Their historical antecedence can be traced to the pre and post-independence era but activities of vigilante groups attracted the headlines during the 2012 election petition hearing in 2013 when a group of young men with T-shirts bearing the inscription ‘Invincible Forces’ linked to the NPP appeared in town. Despite the heavy presence of state security, some members of the group made it into the Supreme Court premises through the vehicles of some of the principal actors in the case. Two weeks after the Invincible Forces registered their presence in the Court premises, another group, linked to the NDC appeared with T-shirts bearing the inscription ‘Untouchable Forces’. In fact, they had a tough time with the police who used pepper spray to disperse them.
Unfortunately, the two major parties did not
condemn their actions. Thankfully, their boisterous posture vanished
when the Contempt Mood was activated by the nine- member bench which saw
some otherwise influential people, at least on the airwaves, sent to
jail. One was wrong in thinking that the groups died off after the
petition. The Invincible Forces surfaced at the National Headquarters of
the NPP wielding offensive weapons during a news conference which had
to do with appointment of some executives. Not long after that emerged a
counter group, the ‘Bolga bull dogs’, which gave a twenty four hour
ultimatum to the Invincible Forces to vacate the party premises or faced
its wrath. Thanks to Nana Addo’s call for calm. Who knows what would
Thomas Hobbes said centuries ago that in the
absence of law and order life will be brutish, nasty and short. Per
Hobbes assertion, it is important for the law enforcement agencies to
step up efforts and deal ruthlessly with these illegal security groups
which can best be described as ‘minor insurgence or internal rebels’.
There is no doubt tension will rise in this election year. The security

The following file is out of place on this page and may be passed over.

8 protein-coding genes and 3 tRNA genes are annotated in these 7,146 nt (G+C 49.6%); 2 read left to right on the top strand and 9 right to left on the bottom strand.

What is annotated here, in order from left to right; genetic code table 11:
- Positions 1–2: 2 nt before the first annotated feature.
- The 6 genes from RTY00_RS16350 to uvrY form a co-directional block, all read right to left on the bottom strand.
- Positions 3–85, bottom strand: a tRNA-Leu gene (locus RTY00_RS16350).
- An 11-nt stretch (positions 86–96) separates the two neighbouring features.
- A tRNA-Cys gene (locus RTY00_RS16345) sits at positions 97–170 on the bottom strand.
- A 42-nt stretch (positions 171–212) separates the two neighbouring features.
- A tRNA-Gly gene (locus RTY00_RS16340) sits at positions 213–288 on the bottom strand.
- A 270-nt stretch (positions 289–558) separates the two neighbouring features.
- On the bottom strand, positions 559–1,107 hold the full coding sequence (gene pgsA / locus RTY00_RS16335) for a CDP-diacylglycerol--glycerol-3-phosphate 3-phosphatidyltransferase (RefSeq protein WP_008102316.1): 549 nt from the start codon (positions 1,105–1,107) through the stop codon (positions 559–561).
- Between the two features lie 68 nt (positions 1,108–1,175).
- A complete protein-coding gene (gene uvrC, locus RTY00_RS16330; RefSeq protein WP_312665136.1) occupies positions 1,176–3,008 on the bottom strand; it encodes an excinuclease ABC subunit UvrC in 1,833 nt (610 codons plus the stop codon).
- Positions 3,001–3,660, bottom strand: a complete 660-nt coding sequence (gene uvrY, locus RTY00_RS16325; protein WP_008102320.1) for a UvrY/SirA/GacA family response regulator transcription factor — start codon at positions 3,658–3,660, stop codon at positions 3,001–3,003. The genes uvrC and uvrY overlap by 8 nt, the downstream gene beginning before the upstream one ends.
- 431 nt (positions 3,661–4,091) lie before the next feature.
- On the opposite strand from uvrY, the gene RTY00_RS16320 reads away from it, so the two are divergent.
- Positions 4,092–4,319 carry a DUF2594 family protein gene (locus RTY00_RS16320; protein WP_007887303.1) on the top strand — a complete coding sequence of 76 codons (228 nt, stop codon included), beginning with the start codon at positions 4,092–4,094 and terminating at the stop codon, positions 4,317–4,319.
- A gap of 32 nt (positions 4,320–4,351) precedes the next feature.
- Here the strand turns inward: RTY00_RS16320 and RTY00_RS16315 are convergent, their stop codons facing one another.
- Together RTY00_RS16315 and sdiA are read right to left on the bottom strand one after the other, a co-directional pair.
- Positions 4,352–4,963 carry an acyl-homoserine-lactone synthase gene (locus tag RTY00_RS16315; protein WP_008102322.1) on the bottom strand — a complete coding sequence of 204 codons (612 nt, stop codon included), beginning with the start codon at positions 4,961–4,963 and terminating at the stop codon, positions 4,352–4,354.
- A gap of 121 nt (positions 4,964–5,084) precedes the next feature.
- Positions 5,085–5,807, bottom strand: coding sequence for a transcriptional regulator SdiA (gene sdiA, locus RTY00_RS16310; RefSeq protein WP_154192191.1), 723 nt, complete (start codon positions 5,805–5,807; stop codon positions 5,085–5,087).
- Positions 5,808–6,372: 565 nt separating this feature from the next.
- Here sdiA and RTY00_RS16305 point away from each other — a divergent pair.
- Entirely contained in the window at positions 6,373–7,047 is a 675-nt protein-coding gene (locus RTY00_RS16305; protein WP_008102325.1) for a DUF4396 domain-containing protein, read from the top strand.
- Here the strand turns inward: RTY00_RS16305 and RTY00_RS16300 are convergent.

agencies must allay the fears of the public by giving out information
about how cases of people arrested in the past for politically linked
violence regardless of the magnitude and the political party involved
ended. Let us not risk national security on the altar of party security
or political expediency. History should always serve as a guide for us.
Architects of the 1994 genocide in Rwanda did not appear to be a threat
to anyone until the bloodbath, which has left a serious scar on the
conscience of Africans. The power of the state must be seen demonstrably
stronger than any other. The IGP John Kudalor should be encouraged not
to give in to any pressure to go soft on any vigilante groups, whether
for the ruling party or the opposition. All other security agencies
should join forces with the police to tackle these illegal groups with
immediate effect as the clock ticks towards the December 7 election.
It is known fact globally that no
insurgence, militia, rebels or vigilante group can survive without a
sustainable source of funding. Finances of any vigilante group must be
told in plain language that, Ghana's Peace is priceless. As a people,
let’s guard it and work with the police and other security agencies to
conduct their activities without fear or favour. The police have spoken,
the political parties have endorsed it and the atmosphere looks calm
but the stark reality is that no one can tell the real meaning behind
the silence of vigilante groups. It will be in the national interest if
the police and national security could get leaders or spokespersons of
the known vigilante groups to publicly declare all their groups
disbanded. Political parties must also show commitment by denouncing
vigilante groups at the least opportunity.
Competitive elections ignite tensions and
that is normal and must be seen as such, but that should not contain the
element of physical violence. Let us together help to make our nation
enviable as we vote in December, after all only God ordains leaders.
Long live Ghana.
BY GEORGE ASEKERE, A JOURNALIST